As a cartographer, I love maps—and if you’re reading this, you probably do, too. But not all data can, or should, be visualized spatially. Sometimes, the most effective way to illuminate trends or patterns in your data is to chart it. There are a number of reasons you might want to include charts in your story maps. For one, charts are great at presenting quick, digestible insights. Our brains are hardwired to process visual information faster than written text, and charts can communicate fundamental statistical trends much more efficiently than explanatory narration.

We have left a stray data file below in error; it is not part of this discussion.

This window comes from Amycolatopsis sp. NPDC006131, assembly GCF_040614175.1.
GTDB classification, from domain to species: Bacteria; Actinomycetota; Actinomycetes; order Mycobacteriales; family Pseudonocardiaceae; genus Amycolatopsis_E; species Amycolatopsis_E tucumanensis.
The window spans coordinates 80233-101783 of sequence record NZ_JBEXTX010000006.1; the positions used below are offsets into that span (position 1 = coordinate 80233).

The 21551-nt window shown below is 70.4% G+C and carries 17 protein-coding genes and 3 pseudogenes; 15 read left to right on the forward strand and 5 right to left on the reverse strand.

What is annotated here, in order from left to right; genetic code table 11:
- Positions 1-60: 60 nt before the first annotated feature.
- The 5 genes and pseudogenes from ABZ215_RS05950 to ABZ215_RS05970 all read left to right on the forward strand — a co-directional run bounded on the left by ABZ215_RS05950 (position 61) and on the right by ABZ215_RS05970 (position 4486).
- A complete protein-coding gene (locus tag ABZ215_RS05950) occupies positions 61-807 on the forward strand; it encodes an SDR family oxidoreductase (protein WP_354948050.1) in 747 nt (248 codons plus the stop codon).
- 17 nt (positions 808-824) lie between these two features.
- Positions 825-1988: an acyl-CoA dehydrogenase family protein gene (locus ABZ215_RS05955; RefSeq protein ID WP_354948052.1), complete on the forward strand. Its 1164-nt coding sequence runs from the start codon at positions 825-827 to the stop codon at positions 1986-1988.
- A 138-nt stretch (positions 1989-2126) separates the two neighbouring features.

Furthermore, charts can provide novel perspectives on familiar data. By visualizing the same dataset in multiple ways—for example, mapping a dataset to highlight geographic distributions, and charting the same dataset to show temporal distributions—you might expose or reinforce statistical patterns and relationships that would otherwise be overlooked.
Third, because charts are inherently visual, they can bolster the tone and character of your story map. Just as a rug can tie a room together, a good chart can elevate your story to new levels. Of course, this goes both ways: a poorly designed chart can scupper an otherwise excellent story map—but the same can be said about any visual element.
This blog post covers some general best practices for using static and interactive charts in story maps, as well as some advanced options for getting the most out of your non-geographic visualizations. Let’s dive right in!